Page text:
P13 Nonfinancial Incentives. Also referred to generally as nonmonetary or noncompensatory incentives, nonfinancial incentives attempt to increase private motivation to donate organs through such incentives as paired organ exchanges n12 or mutual insurance pools. n13 Included in this category are priority incentives and reciprocal altruism. Priority incentives reward living organ donors with priority recipient status if the donor needs an organ in the future. Reciprocal altruism is best explained by the definition of “paired organ exchange” below.
P14 Mutual Insurance Pool. A type of priority incentive that creates a “pool” of willing, living organ donors and rewards members with priority recipient status in the future if donors agree to make their organs available to other members of the pool upon death. n14
P15 Paired Organ Exchange. A type of reciprocal altruism that creates an organ transplant facilitation system to match living donors with recipients. For example, Patient A and Patient B both need kidney transplants but both are incompatible with their respective relatives who are willing to donate. Patient A’s relative is compatible with Patient B, however, and Patient B’s relative is compatible with Patient A. Patient A’s relative then agrees to donate to Patient B, and Patient B’s relative agrees to donate to Patient A. n15
[*290] P16 The articles described below discuss ways to expand the scope of organ procurement through statutory modifications and nonfinancial incentives while maintaining the current system of express consent.
Derco, Lisa M. “America’s Organ Donation Crisis: How Current Legislation Must Be Shaped by Successes Abroad.” Journal of Contemporary Health Law & Policy 27 (2010): 154-82.
According to this note, legislation in other countries may offer guidance to the United States in improving its regulatory system. The author suggests three elements that legislation should contain: (1) the recipient should pay for out-of-pocket expenses; (2) organ procurement organizations should be expanded; and (3) incentives other than direct compensation should be made available in order to entice others to donate, for example, travel and accommodation expenses, tax credits for medical expenses, and employment insurance. The note also discusses alternative ways to increase the number of donors.
Gallagher, Sean T. “The Spanish Model’s Capacity to Save Lives by Increasing Organ Donation Rates.” Temple International and Comparative Law Journal 18 (2004): 403-29.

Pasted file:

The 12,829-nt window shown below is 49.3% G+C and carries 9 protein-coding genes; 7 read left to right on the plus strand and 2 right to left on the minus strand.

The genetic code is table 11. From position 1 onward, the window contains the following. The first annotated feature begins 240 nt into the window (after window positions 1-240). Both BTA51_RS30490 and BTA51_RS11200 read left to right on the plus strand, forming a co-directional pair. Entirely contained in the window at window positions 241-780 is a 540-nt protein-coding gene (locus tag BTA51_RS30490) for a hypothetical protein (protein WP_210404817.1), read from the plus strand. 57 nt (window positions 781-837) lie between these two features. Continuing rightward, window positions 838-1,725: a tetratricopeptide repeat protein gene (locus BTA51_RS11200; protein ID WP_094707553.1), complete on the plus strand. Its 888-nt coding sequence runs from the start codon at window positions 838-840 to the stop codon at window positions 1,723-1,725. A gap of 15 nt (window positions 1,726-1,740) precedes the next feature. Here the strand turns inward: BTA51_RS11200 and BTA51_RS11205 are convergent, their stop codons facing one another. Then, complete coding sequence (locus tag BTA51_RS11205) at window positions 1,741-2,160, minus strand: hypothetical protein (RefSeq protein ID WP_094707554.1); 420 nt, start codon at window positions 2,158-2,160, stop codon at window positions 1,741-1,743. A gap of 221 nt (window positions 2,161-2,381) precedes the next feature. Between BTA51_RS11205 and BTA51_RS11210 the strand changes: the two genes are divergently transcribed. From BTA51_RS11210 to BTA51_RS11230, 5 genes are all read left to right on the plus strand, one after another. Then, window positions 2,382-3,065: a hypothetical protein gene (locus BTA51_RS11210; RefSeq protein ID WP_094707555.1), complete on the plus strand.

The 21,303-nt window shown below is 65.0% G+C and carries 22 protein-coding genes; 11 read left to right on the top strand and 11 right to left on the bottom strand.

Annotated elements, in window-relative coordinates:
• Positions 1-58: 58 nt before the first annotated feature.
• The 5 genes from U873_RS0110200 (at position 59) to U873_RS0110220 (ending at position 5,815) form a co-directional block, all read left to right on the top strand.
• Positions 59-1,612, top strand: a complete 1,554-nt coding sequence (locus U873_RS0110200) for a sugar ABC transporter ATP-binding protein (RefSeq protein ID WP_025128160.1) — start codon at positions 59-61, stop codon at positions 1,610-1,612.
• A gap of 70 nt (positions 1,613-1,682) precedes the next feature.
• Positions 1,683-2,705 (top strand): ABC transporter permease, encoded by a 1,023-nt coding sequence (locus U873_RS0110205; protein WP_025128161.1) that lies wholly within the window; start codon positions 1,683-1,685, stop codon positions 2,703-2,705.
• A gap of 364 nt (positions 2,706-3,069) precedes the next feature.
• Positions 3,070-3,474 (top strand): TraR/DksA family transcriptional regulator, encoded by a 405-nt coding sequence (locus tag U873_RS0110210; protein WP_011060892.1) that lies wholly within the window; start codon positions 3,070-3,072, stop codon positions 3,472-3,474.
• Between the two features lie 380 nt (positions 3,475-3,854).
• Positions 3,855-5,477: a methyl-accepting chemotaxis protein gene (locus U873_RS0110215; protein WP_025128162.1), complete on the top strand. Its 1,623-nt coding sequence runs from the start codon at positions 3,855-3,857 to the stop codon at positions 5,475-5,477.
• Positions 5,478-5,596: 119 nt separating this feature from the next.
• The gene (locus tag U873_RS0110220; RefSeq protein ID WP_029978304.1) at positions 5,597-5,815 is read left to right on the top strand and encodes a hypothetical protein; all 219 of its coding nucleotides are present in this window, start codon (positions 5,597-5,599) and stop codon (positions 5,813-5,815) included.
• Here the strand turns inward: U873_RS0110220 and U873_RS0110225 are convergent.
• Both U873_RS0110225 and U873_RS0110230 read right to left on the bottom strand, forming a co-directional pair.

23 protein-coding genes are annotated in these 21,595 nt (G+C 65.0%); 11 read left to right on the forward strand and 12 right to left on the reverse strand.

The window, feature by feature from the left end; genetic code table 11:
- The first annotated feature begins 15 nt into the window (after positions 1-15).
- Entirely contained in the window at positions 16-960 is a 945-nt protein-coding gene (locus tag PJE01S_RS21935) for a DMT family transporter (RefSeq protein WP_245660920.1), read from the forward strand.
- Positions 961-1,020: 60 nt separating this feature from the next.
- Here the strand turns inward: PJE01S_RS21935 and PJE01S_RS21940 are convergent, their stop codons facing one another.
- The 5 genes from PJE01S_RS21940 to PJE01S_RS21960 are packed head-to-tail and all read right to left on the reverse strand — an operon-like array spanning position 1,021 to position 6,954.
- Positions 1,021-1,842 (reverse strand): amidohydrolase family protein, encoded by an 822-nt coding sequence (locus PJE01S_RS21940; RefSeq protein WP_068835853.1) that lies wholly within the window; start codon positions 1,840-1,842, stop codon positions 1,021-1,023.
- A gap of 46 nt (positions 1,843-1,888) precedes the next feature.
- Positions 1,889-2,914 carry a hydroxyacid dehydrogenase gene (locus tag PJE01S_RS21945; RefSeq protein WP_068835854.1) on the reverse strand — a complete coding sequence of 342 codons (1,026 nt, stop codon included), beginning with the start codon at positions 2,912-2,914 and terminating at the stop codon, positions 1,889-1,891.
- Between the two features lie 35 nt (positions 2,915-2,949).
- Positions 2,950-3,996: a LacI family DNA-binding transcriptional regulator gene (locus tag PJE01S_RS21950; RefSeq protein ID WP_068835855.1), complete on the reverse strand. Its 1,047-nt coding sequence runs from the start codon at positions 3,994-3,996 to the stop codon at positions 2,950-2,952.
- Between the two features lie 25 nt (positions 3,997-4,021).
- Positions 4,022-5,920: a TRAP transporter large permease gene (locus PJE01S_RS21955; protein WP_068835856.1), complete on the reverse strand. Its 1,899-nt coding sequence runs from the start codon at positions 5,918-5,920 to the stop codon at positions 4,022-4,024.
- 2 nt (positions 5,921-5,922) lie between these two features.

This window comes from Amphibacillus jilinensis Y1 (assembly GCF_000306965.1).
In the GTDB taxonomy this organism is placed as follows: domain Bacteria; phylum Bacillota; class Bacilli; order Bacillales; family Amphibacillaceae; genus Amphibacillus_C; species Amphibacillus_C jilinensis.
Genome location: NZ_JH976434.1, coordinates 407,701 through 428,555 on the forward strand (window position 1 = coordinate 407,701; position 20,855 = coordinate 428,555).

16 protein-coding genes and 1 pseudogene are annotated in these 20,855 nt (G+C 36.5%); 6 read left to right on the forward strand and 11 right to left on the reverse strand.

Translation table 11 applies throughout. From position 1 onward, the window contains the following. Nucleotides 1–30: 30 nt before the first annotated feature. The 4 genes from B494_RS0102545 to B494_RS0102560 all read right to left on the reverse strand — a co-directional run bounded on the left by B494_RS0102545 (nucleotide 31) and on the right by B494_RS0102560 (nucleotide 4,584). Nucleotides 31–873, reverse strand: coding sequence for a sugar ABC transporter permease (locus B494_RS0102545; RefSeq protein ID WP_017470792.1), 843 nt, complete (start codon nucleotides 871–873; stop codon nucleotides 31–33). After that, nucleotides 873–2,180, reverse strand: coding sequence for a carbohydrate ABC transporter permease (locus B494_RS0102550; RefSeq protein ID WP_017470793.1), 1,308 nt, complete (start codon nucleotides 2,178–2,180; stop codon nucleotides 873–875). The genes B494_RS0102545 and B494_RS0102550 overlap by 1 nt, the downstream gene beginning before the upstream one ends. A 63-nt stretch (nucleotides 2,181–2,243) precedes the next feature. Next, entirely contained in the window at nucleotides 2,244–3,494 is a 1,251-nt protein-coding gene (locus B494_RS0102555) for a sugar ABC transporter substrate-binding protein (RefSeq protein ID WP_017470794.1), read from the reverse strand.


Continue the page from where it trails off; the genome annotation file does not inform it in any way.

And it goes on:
This comment discusses Spain’s response to its organ donation shortage and analyzes the possibility of applying that policy to other countries, including the United States. The author argues that Spain’s presumed consent laws do not generate as many donations as most believe. Spain’s success in procuring organs, the author believes, is attributable to its system of directly encouraging organ donations among potential donors. He suggests that if such elements of the Spanish model were adopted in the United States, the organ-donation rate would likely increase.
Healy, Kieran. “The Supply and Demand of Body Parts: Do Presumed-Consent Laws Raise Organ Procurement Rates?” DePaul Law Review 55 (2006): 1017-43.
This survey analyzes the laws relating to cadaveric organ procurement and how they affected procurement rates in seventeen countries between 1990 and 2002. The author concludes that no distinctive legal concept of consent is responsible for countries’ achieving high organ-procurement rates. According to Healy, no research demonstrates that presumed consent laws achieve their expected goal. He further argues that contemporary debates about altruism versus self-interest and disputes over presumed and informed consent mask the real solution, which lies in organizational reform, specifically in logistics and process management.
Hurley, Jennifer L. “Cashing In on the Transplant List: An Argument Against Offering Valuable Compensation for the Donation of Organs.” Journal of High Technology Law 4 (2004): 117-37.
At issue is the efficacy of repealing the ban on offering valuable consideration for organs and possible consequences of repeal. This note argues against repealing the ban and advocates promoting organ donation within the existing regulatory framework. Hurley argues that offering financial consideration for organs will lead to exploitation of underprivileged groups and will result in unnecessary ethical and moral problems. The note instead suggests providing nonfinancial incentives.
Kielhorn, Kristi L. “Giving Life After Death: The 2006 Revision of the Uniform Anatomical Gift Act.” Drake Law Review 56 (2008): 809-28.
This note examines the interplay of federal law and compliance issues resulting from Iowa’s adoption of the 2006 revision of the Uniform Anatomical Gift Act. [*291] The author argues for the necessity of having uniformity between state and federal laws. According to the author, the organ shortage will never lessen without a uniform law that complies with and supplements federal law while taking into account changes in technology and medical science.
Kolber, Adam J. “A Matter of Priority: Transplanting Organs Preferentially to Registered Donors.” Rutgers Law Review 55 (2003): 671-739.
Here, several proposals to increase organ donation undergo examination. The author adopts elements of these proposals to formulate a priority incentive system which, he argues, should encourage people to donate without financial or nonfinancial incentives and should reduce everyone’s waiting time for an organ. The author also argues that the current altruistic system leads to unnecessary, preventable pain and death.